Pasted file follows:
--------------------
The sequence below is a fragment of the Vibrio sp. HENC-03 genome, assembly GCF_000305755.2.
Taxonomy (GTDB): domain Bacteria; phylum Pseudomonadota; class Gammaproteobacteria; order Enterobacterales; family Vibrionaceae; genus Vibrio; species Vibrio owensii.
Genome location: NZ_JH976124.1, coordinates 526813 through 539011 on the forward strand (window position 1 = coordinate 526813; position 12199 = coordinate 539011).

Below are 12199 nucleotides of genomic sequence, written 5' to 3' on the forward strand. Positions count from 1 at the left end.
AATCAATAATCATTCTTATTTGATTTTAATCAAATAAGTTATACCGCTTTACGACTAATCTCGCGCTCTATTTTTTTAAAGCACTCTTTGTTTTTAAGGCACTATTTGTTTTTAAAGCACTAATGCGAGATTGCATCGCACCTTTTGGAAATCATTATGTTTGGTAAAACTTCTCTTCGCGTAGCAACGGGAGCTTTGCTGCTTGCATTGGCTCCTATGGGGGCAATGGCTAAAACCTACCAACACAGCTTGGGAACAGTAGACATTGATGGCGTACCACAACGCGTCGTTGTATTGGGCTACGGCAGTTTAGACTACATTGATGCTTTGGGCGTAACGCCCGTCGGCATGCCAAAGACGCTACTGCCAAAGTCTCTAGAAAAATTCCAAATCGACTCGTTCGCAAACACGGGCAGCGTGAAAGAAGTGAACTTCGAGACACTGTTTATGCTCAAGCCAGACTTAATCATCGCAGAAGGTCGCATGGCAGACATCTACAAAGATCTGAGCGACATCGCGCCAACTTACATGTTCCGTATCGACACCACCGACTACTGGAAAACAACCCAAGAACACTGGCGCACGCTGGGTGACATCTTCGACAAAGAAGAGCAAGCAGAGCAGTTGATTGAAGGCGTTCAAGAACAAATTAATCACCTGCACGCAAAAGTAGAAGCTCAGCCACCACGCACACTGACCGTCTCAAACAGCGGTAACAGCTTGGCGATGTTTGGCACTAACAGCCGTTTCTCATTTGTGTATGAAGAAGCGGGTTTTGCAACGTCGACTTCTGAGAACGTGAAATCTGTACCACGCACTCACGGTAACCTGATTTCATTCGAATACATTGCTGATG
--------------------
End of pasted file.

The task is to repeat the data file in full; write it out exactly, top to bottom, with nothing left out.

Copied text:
The sequence below is a fragment of the Vibrio sp. HENC-03 genome, assembly GCF_000305755.2.
Taxonomy (GTDB): domain Bacteria; phylum Pseudomonadota; class Gammaproteobacteria; order Enterobacterales; family Vibrionaceae; genus Vibrio; species Vibrio owensii.
Genome location: NZ_JH976124.1, coordinates 526813 through 539011 on the forward strand (window position 1 = coordinate 526813; position 12199 = coordinate 539011).

Below are 12199 nucleotides of genomic sequence, written 5' to 3' on the forward strand. Positions count from 1 at the left end.
AATCAATAATCATTCTTATTTGATTTTAATCAAATAAGTTATACCGCTTTACGACTAATCTCGCGCTCTATTTTTTTAAAGCACTCTTTGTTTTTAAGGCACTATTTGTTTTTAAAGCACTAATGCGAGATTGCATCGCACCTTTTGGAAATCATTATGTTTGGTAAAACTTCTCTTCGCGTAGCAACGGGAGCTTTGCTGCTTGCATTGGCTCCTATGGGGGCAATGGCTAAAACCTACCAACACAGCTTGGGAACAGTAGACATTGATGGCGTACCACAACGCGTCGTTGTATTGGGCTACGGCAGTTTAGACTACATTGATGCTTTGGGCGTAACGCCCGTCGGCATGCCAAAGACGCTACTGCCAAAGTCTCTAGAAAAATTCCAAATCGACTCGTTCGCAAACACGGGCAGCGTGAAAGAAGTGAACTTCGAGACACTGTTTATGCTCAAGCCAGACTTAATCATCGCAGAAGGTCGCATGGCAGACATCTACAAAGATCTGAGCGACATCGCGCCAACTTACATGTTCCGTATCGACACCACCGACTACTGGAAAACAACCCAAGAACACTGGCGCACGCTGGGTGACATCTTCGACAAAGAAGAGCAAGCAGAGCAGTTGATTGAAGGCGTTCAAGAACAAATTAATCACCTGCACGCAAAAGTAGAAGCTCAGCCACCACGCACACTGACCGTCTCAAACAGCGGTAACAGCTTGGCGATGTTTGGCACTAACAGCCGTTTCTCATTTGTGTATGAAGAAGCGGGTTTTGCAACGTCGACTTCTGAGAACGTGAAATCTGTACCACGCACTCACGGTAACCTGATTTCATTCGAATACATTGCTGATG